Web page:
Why is it so hard to find a bulk-bulling GP in Canberra?

It’s a well-known Canberra complaint: finding a bulk-billing family GP is just about impossible.

For new arrivals in town, accustomed to seeing a sign about bulk billing in the window of their local GP practice in Sydney or Melbourne, it’s an irritating adjustment to make.

Dale Rheynolds is a mother of three, who moved to Canberra from Sydney a few years ago.

Paying to visit a GP, particularly with her kids, was a completely new experience.

“We have never paid to see a doctor in our whole lives,” she said.

“There was one on almost every corner.

“When we were in Parramatta, there was one maybe two blocks from our house. And everywhere else, we’ve always been able to find somewhere.”

It wasn’t an easy adjustment to make – primarily, it’s a regular expense she simply wasn’t used to accounting for.

“My weekly grocery bills and household bills were always calculated without this sort of cost,” she said.

“Now we’ve got all this extra cost, because of the doctors.”

Dale said she now avoids going to the doctor unless it’s “absolutely required”.

She asked Curious Canberra to find out what’s so unusual about medicine in the ACT.

The numbers don’t lie.

Dale’s complaints aren’t new in Canberra and Medicare figures help explain why.

According to data from the Federal Department of Health, 83.7 per cent of GP visits across Australia in the 2015-16 financial year were bulk-billed.

In the ACT, 55.6 per cent were bulk-billed.


It is by far the lowest rate of bulk-billing nationwide, with Tasmania the next-lowest at 75.1 per cent.

However that figure has been climbing in recent years – in 2003-04 it was 36 per cent.

Ongoing shortage of Canberra doctors.

Dr Suzanne Davey is a GP and part-owner of the Kambah Village Medical Practice.

She puts the disparity between Canberra and the rest of the nation partly down to an ongoing shortage of GPs in the ACT and an oversupply in the major cities.

“Because there’s an oversupply of doctors, they bulk-bill, that’s the way they attract clients,” she said.

“I think it’s probably as simple as that.”

But Dr Davey makes clear that while GPs like herself do not advertise their bulk-billing services, they do bulk-bill many of their patients at their discretion.

She estimates between 30 and 40 per cent of her patients are bulk-billed, with fee-paying patients essentially subsidising their healthcare.

“I tend to bulk-bill the elderly and people on healthcare cards. And I bulk-bill a lot of children – certainly all children under five,” she said.

She said bulk-billing practices are simply not offering the same thing as private billing practices.

“My impression, as a practice owner, is that you can’t bulk-bill and offer an adequate service,” Dr Davey said.

“Practices that bulk-bill are just able to give what we call six-minute medicine.

“They do episodic care, just seeing a patient very quickly.”


New players bringing change.

Bulk-billing doctors may be hard to find in Canberra, but they certainly exist.

Dale said when she first arrived in town she tried walk-in centres, where no appointments can be made, as well as after-hour home-visit GP services.

But she said she can’t afford to potentially wait hours at a walk-in centre and can’t access after-hour services in her suburb in Canberra’s south.

One alternative that has emerged is a GP co-operative.

Adrian Watts is the managing director of the National Health Co-operative (NHC), which offers fee-paying members unlimited access to bulk-billed doctors.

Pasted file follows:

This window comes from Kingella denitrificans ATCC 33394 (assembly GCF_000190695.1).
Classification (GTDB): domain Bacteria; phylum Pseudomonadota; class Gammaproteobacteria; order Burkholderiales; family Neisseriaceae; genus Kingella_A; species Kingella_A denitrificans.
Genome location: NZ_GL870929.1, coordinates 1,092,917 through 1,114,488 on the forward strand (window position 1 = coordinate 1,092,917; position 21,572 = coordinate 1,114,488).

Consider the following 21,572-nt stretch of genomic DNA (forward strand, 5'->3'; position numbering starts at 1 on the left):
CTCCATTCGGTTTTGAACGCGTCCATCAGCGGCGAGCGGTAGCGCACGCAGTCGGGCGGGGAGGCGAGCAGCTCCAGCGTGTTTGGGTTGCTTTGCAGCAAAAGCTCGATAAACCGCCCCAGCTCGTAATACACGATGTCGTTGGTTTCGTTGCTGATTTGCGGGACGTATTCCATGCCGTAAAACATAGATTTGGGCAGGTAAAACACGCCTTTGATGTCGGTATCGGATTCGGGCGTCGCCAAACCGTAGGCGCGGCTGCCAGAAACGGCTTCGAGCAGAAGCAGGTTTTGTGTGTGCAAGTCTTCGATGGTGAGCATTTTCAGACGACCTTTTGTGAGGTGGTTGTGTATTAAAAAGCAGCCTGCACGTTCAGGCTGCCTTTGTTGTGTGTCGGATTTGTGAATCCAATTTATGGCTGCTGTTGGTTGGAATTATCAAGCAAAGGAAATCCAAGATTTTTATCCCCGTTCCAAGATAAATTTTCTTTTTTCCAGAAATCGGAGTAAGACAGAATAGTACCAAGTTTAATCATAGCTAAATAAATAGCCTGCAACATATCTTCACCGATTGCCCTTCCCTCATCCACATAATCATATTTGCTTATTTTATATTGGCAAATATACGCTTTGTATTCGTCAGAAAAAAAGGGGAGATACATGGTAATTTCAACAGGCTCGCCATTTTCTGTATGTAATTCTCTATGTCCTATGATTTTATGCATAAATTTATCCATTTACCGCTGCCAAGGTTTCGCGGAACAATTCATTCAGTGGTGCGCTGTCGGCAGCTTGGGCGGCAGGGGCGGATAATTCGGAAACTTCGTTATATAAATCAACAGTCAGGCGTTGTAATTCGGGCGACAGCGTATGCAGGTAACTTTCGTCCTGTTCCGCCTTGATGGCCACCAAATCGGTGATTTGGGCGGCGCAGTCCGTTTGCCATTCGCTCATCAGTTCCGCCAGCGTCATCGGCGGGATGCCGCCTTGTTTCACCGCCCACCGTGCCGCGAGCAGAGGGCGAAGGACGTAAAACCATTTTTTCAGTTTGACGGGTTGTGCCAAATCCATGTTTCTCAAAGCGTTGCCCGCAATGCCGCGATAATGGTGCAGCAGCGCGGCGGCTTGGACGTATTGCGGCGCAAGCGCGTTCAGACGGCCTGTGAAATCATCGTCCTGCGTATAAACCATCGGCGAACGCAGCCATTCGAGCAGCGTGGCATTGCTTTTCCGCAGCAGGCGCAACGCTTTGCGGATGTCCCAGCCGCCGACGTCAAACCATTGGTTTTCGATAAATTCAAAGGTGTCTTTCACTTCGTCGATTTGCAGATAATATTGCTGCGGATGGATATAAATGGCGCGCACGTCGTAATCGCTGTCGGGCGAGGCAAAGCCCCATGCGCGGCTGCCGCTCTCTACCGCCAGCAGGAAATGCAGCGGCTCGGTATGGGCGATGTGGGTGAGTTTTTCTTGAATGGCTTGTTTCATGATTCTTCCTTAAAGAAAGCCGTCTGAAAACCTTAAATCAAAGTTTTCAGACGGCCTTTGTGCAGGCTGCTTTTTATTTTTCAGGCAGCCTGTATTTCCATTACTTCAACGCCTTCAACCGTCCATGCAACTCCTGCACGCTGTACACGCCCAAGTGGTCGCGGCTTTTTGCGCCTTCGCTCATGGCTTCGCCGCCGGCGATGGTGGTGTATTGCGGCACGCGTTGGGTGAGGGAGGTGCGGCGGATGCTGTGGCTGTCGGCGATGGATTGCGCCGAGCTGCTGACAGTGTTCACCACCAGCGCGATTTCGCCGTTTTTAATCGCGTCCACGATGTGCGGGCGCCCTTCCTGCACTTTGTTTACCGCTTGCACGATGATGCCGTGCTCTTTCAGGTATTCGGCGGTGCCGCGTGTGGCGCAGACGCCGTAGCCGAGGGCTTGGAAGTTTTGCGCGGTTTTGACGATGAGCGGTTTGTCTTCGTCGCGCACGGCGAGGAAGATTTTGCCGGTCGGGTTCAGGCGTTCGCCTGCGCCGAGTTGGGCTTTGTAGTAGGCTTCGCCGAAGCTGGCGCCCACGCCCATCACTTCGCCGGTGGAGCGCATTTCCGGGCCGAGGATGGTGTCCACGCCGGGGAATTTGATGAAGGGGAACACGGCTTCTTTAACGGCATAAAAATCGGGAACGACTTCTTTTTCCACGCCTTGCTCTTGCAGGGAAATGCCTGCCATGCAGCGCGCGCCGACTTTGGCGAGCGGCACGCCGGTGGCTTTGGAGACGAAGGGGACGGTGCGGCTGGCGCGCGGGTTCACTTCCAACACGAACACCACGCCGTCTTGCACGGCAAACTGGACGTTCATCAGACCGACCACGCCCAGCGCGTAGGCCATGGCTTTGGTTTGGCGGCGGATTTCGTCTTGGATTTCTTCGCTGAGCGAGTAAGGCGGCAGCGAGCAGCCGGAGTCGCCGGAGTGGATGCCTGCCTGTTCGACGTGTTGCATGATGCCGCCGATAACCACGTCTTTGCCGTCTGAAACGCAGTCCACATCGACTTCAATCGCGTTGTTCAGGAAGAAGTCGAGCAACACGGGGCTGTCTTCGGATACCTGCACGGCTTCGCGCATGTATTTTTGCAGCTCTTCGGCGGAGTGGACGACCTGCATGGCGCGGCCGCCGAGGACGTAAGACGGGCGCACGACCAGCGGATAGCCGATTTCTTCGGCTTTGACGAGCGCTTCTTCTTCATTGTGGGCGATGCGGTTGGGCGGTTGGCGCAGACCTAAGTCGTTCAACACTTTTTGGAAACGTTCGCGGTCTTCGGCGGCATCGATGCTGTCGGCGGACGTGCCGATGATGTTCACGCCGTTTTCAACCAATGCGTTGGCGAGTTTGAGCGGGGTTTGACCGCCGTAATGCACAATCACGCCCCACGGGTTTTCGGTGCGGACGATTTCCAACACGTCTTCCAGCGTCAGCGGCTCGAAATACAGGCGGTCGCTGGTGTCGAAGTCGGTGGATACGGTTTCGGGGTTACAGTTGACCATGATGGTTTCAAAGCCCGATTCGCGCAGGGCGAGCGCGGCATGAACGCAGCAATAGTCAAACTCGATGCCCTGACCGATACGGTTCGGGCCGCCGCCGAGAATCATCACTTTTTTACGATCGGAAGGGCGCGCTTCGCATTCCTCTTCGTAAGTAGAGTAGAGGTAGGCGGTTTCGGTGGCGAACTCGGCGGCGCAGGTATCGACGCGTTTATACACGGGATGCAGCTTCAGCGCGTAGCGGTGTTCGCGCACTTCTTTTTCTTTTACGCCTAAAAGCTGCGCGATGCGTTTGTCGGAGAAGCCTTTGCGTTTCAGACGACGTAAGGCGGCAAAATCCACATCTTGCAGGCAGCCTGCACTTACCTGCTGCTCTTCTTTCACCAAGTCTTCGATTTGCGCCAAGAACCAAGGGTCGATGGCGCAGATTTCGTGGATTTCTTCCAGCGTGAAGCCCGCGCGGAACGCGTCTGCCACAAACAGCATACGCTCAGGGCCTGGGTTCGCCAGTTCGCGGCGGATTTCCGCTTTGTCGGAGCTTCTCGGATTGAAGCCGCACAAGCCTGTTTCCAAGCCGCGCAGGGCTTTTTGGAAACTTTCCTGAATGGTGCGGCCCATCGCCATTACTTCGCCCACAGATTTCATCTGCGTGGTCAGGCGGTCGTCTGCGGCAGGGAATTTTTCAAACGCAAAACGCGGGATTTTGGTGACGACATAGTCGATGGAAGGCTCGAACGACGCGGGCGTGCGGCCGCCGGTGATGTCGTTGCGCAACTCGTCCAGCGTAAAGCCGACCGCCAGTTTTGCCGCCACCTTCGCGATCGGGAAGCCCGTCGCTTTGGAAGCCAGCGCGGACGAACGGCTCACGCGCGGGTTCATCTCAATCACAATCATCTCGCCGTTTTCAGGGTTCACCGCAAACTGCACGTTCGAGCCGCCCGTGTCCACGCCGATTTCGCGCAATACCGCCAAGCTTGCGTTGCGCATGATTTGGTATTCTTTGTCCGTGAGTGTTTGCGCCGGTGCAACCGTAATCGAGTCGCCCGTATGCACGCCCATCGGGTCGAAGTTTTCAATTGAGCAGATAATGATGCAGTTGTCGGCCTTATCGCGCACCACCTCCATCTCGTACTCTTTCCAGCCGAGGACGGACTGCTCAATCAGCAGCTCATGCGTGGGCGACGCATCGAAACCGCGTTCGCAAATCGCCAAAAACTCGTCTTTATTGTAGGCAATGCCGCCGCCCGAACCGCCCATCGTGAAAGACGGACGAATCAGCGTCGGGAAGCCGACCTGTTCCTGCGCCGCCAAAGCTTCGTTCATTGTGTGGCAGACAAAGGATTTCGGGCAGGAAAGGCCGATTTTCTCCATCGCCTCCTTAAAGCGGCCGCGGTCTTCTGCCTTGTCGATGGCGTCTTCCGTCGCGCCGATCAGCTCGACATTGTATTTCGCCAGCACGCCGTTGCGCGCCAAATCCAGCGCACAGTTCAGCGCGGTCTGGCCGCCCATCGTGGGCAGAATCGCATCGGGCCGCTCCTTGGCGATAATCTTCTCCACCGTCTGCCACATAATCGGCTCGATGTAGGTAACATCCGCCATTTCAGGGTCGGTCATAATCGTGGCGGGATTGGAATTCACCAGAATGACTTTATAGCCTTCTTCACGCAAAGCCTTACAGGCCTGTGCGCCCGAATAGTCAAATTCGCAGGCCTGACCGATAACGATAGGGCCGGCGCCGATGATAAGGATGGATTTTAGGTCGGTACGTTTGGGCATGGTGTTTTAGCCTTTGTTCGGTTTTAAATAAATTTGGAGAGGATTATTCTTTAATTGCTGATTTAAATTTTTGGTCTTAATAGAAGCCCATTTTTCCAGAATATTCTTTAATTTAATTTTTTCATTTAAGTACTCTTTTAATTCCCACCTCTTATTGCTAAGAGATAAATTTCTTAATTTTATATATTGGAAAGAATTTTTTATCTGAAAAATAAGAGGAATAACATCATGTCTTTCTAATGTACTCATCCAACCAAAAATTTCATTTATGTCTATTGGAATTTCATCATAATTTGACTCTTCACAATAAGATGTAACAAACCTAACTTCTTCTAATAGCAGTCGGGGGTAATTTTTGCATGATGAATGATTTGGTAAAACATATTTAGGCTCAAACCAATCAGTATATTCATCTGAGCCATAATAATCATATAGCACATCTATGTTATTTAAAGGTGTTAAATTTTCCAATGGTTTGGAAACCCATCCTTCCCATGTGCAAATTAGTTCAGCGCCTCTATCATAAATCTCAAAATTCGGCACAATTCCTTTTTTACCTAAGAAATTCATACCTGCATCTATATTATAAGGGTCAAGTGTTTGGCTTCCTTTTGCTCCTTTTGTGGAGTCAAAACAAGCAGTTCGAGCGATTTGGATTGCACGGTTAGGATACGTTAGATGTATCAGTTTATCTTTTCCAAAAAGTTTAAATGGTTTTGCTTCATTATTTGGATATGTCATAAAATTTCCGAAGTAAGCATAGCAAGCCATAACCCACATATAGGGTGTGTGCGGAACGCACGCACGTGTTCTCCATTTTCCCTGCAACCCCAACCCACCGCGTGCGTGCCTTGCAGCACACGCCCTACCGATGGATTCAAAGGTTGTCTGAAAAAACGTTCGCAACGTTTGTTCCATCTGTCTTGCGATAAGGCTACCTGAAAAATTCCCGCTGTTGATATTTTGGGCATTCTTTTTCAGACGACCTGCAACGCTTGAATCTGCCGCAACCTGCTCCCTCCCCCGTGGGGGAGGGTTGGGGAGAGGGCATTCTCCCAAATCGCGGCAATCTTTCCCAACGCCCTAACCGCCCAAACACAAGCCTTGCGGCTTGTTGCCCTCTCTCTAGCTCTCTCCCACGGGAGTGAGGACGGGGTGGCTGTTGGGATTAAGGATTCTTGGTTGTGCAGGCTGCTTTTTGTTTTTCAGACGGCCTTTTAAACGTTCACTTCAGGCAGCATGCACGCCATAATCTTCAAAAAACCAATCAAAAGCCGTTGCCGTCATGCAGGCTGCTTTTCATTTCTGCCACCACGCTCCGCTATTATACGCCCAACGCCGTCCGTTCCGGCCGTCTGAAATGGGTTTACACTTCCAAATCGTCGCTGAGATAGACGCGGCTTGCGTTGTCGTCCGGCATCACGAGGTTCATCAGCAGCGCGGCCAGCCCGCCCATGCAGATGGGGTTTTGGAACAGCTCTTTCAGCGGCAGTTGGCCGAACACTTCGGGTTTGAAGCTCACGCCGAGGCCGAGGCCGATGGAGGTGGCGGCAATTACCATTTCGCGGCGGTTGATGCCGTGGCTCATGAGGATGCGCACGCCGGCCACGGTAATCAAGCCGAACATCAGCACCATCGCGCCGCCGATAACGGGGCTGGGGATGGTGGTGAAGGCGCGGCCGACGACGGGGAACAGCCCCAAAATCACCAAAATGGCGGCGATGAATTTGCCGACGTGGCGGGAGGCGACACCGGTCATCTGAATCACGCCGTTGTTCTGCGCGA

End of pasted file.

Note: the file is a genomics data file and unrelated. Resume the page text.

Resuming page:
He said the bulk-billing situation in Canberra is easily explained.

“There’s still a shortfall of around 80 to 100 GPs in the ACT,” Mr Watts said.

“It’s not surprising really that GPs can charge more than what the bulk-billing rate is and that’s tolerable by the market.”

The NHC emerged in Belconnen’s west over a decade ago, as a direct response to the lack of available bulk-billing GPs.

It received some start-up funding from the ACT and Federal governments and has now spread to eight locations across the ACT – with plans to move interstate.

“You’ll find us opening in Yass in the next two months,” Mr Watts said.

“In the next 12 months, you’ll find us opening in three other states and territories.

“This model really does work in the ACT and we’ve proved it.”

AMA: Bulk-billing in Canberra ‘pretty right’.

The local branch of the Australian Medical Association (AMA) says the current system, where family GPs decide which patients they will bulk-bill based on personal circumstances, has its merits.


ACT AMA president Professor Steve Robson said doctors are simply charging those who can afford to pay.

“ACT doctors get it pretty right – the patients who need it are bulk-billed and for the patients who perhaps don’t see doctors very often, might only see them a few times a year, it’s not such a big economic thing,” he said.

The Federal Government made moves in the recent budget to try and increase bulk-billing rates, including by lifting the Medicare rebate freeze for GPs from July 1.

The national AMA welcomed the move, but some GPs warned it is unlikely to change much.

Professor Robson said most GPs decide not to bulk-bill, because they want to spend more time with their patients.

“Just spending the time with [patients], to solve their problems and being a good family doctor just takes a bit longer,” he said.

“They can’t really make their business work without adding a private fee to it.”

More about our questioner:

Dale Rheynolds is a communications professional and mother of three.

She moved to Calwell with her family from Sydney two years ago, and was surprised she couldn’t find a family GP that offered bulk-billing.

She says with three kids, it was a bit of a shock – and she hopes bulk-billing doctors become more available in future.

This post originally appeared on ABC News.

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